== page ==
The Randy Rogers Band’s “I’ll Never Get Over You” is a catchy track with decidedly more somber subject matter: Not being able to get over a lost love. The woman in the song is out living her life and making new memories while the guy is left lamenting what once was. Despite the situation being sad, the song almost seems positive, in part because of its quick tempo and easy-to-sing lyrics: “I'll still be sitting right here / Thinking ’bout you, drinking this beer / Wishing I'd done everything right / Hoping you'll come back to me one night / I’ll never get over you.” “I’ll Never Get Over You” will reach country radio on July 29. -- CC

Aubrie Sellers, "Drag You Down":

"Drag You Down," the first glimpse of Aubrie Sellers' upcoming sophomore album, tells a rock-inflected, deliciously sinister story of ensnaring a love interest, compelling him to "trade your happy for some misery." The song injects some garage rock power behind Sellers' trademark country twang and soaring vocals.

"I'm so excited to dive in full throttle and share this new music," Sellers states in a press release. "'Drag You Down' is a snapshot of a sharp feeling, and I hope it's a song people find cathartic to thrash along to when they feel discounted." -- CL

Mitchell Tenpenny feat. Seaforth, "Anything She Says":

When you’re in love, there’s a chance that you would do nearly anything for the person you’re with. Mitchell Tenpenny took that idea and ran with it for his latest song, “Anything She Says,” featuring up-and-coming Australian duo Seaforth. “I would wreck all of my plans / Drive until we hit the sands / Catch a sunburn while she tans / I would do, I would do / Whatever she likes / Give her Christmas in July / You ain't gotta tell me twice / I would, I would do anything,” the trio sing in the song's playful chorus. -- CC

Sam Outlaw and Sarah Darling, "Forever and Always":

Sam Outlaw and Sarah Darling’s romantic new single, “Forever and Always,” finds the pair singing about a lasting love. Throughout the track, written by Outlaw, the two exchange verses, joining together for an endearing chorus, in which they reflect on an iconic, timeless relationship, where it first started and where it is headed. “Forever and Always” was produced by songwriter Jeff Cohen and Bill Reynolds, formerly of Band of Horses. -- CC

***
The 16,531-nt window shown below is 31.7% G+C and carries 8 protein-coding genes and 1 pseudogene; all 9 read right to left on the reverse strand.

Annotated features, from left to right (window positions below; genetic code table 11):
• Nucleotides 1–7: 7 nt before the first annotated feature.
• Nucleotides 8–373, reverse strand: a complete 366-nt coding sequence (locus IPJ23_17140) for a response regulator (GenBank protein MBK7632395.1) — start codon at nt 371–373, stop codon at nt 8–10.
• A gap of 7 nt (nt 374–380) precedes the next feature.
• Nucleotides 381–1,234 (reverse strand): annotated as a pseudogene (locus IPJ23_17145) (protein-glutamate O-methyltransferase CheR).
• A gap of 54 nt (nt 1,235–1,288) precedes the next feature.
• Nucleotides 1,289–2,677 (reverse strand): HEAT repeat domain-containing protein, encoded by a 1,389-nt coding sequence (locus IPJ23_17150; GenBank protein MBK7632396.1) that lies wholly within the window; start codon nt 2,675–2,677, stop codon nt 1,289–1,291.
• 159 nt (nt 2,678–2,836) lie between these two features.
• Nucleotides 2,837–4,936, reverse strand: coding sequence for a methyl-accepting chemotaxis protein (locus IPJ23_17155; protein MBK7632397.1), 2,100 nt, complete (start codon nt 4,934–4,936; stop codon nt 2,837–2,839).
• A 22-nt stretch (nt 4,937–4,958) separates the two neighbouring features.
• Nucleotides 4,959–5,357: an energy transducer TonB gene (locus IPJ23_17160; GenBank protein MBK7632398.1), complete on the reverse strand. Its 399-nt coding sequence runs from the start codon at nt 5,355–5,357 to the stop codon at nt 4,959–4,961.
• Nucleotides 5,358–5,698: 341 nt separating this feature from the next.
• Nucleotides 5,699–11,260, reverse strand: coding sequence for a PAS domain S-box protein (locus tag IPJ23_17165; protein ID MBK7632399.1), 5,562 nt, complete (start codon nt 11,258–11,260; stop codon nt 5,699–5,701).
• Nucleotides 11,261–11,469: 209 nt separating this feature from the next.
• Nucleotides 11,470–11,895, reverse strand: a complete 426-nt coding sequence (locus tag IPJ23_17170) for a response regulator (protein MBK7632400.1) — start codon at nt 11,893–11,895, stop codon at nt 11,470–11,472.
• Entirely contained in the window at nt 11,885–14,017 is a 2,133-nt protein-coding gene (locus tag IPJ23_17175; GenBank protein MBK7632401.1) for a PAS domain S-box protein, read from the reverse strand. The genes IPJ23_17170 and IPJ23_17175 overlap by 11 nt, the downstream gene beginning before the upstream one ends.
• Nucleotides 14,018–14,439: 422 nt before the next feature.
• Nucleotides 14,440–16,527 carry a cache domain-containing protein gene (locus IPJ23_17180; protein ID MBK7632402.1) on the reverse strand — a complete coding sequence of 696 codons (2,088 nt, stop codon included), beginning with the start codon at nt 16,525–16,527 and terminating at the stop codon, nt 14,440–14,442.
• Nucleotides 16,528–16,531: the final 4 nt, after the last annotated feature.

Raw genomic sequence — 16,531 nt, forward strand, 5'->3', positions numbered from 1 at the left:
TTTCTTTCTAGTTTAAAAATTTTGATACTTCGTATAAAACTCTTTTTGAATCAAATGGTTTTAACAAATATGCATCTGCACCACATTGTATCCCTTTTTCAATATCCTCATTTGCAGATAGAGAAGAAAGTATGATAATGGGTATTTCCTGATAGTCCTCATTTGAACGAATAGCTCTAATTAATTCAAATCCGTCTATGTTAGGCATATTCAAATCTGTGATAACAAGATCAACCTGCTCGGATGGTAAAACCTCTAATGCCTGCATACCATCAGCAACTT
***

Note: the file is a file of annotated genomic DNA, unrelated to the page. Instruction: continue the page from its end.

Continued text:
Drew Baldridge, "Middle of Nowhere Kids": 

Drew Baldridge conjures an anthemic image of hometown pride in his new single, "Middle of Nowhere Kids," which was written by John Pierce, Tony Lane and Randy Montana. It's easy to forget that Baldridge didn't have a hand in writing the song: The singer says that the song perfectly reflects his experience of growing up in small-town Illinois.

"This song is literally my life and everything I stand for," the singer explains to Billboard. "I was that [kid] riding a tractor and dreaming of what it would be like to hear my music being played on the radio one day. Now the world gets to hear my story. This song is an anthem to anyone that grew up the way I did. I'm proud to be a 'middle of nowhere' kid." -- CL

Jackson Michelson, "Stay Over":

Jackson Michelson's newest single, "Stay Over," reflects on a relationship that ultimately isn't going to work out -- although, perhaps, it could work out for just one more night. The lusty new song yearns for just a few more hours together, even knowing full well that in the morning, none of the couples' problems will be resolved.

"'Stay Over' is about an on-again, off-again relationship filled with passion," Michelson tells Taste of Country. "Sometimes the relationship is meant to be, but the timing just isn't right. I wanted to write a song from that vulnerable point of view." --CL